- Associated Press - Wednesday, April 23, 2014
Homeowner: 2 teens shot were ‘vermin,’ not human

LITTLE FALLS, Minn. (AP) - Jurors listened Wednesday as a man called two teenagers who broke into his central Minnesota home “vermin” on an audio recording shortly after fatally shooting them.

Byron Smith also could be heard saying he was doing his “civic duty” on the recording, which was played during his trial. He is charged with first-degree premeditated murder in the deaths of 18-year-old Haile Kifer and 17-year-old Nick Brady.

Smith, 65, claims he feared for his life that Thanksgiving Day in 2012 and shot the teens in self-defense.

He had an audio recorder running during the shootings, and prosecutors have been playing the recording at trial. On the part played Wednesday, Smith was heard saying, “They weren’t human. I don’t see them as human. I see them as vermin.”



“I was doing my civic duty,” Smith was heard saying in another part. “I had to do it.”

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Signups via Minn. health exchange pass 200,000

MINNEAPOLIS (AP) - The operators of Minnesota’s state-run health exchange say a little more than 200,000 people have signed up for coverage through the exchange.

MNsure interim chief executive Scott Leitz says the exact number is 200,174.

March 31 was the deadline for most people to get coverage or face a tax penalty. The number of enrollees has been slowly climbing as the state continues to process people who started their application before the deadline. The state had set a goal of 135,000 people soon after the MNsure website launched last October and suffered severe technical issues.

MNsure recently signed a nearly $5 million contract with Deloitte Consulting to manage an overhaul of the website and computer systems.

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GOP cries foul over tax-cut letter naming Dayton

ST. PAUL, Minn. (AP) - Minnesota Republicans say the state Department of Revenue shouldn’t have cited Gov. Mark Dayton’s role in enacting recent tax breaks in a letter sent to people who might benefit.

Republican state senators argued Wednesday that use of Dayton’s name in the letter turned it into a political document. The letter went to some people who qualified for additional deductions or credits because of a bill passed in March.

It starts with a message that Dayton signed the bill and then offers routine information about claiming the breaks. A similar 2010 letter from the Revenue Department included then-Republican Gov. Tim Pawlenty’s name.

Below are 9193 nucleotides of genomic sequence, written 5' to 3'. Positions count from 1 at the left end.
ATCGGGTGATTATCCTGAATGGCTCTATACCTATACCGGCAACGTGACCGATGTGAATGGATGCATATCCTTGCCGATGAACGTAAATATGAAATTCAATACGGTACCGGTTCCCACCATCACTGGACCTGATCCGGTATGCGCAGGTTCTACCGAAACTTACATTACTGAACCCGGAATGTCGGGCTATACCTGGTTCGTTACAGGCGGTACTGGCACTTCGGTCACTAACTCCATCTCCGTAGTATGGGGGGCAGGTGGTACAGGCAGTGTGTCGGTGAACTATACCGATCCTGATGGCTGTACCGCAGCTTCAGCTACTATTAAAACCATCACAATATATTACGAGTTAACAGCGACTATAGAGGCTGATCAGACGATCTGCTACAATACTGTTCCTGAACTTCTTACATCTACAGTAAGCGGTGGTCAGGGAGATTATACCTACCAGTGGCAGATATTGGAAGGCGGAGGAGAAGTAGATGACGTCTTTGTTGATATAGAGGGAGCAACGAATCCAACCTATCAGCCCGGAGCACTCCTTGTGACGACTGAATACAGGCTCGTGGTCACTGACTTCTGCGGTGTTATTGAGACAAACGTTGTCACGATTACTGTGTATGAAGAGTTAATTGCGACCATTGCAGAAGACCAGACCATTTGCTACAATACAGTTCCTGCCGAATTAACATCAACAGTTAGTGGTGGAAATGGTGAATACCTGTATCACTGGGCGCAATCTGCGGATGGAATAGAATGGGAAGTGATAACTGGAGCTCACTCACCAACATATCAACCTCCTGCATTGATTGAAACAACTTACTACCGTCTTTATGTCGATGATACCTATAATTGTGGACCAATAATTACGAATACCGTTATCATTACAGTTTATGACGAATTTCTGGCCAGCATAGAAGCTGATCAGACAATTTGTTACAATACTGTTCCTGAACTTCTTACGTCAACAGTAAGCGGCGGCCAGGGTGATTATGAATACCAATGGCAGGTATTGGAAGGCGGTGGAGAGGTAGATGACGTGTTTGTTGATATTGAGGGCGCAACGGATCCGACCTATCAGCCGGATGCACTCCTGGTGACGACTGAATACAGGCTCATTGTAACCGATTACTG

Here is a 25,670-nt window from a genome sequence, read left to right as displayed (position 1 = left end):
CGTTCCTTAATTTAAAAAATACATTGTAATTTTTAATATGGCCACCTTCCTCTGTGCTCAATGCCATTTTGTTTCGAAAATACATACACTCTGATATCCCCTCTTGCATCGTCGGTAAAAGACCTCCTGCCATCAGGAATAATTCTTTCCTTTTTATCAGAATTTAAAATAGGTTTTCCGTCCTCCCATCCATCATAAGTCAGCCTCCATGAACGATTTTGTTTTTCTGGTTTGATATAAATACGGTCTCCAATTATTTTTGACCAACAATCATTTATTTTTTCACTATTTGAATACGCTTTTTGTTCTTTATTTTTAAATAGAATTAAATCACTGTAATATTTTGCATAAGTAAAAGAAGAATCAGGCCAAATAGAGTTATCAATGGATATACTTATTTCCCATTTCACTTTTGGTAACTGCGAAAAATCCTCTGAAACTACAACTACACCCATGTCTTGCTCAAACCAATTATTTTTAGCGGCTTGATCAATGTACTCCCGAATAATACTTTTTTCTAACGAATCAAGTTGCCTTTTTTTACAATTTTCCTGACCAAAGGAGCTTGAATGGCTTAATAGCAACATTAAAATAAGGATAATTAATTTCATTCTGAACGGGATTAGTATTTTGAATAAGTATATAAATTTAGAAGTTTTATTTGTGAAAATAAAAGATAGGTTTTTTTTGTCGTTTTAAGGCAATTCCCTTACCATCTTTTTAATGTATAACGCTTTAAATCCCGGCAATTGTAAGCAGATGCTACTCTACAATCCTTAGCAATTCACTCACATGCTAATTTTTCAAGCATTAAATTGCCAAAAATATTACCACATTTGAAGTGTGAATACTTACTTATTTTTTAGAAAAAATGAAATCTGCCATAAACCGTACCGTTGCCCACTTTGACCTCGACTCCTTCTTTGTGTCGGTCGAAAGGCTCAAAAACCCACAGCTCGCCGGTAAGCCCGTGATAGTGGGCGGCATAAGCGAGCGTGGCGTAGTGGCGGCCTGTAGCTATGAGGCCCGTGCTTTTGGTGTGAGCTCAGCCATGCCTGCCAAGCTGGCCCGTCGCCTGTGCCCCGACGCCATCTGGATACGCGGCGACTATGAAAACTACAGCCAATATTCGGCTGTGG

Dayton spokesman Linden Zakula calls the GOP criticism “another baseless attack” and says nothing in Minnesota law prohibits the Revenue Department from mentioning a governor’s name in an official letter.

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Supreme Court reverses sex offender’s commitment

MINNEAPOLIS (AP) - The Minnesota Supreme Court took the unusual step Wednesday of reversing the commitment of a man to the Minnesota Sex Offender Program and sent the case back to a lower court for further proceedings that could result in him going free.

The high court reaffirmed its previous rulings requiring that sex offenders must be found to be “highly likely” to reoffend before courts civilly commit them to the state’s secure treatment program, which is the subject of a constitutional challenge in federal court and a debate in the Legislature. But the high court justices said judges need to make formal findings of fact on whether less restrictive treatment programs are available.

Questions remain over whether the sex offender program is constitutional because only two men have ever been released on any kind of provisional discharge. Justice Alan Page wrote a pointed but nonbinding concurrence saying the Legislature has created “a single one-size-fits-all” system without adequate facilities and treatment programs and has failed to provide less restrictive alternatives.

“It is equally clear that we, as a court, have failed in our obligations to ensure that commitment … is not merely a form of preventive detention,” Page wrote.

Eric Janus, president and dean of the William Mitchell College of Law, said the state’s appellate courts have decided about 400 sex offender commitment cases and that “you can count on fewer than the fingers of two hands the number of cases that have been reversed.” Janus also noted that Page has been a “persistent critic” of the program and has dissented in several previous cases.

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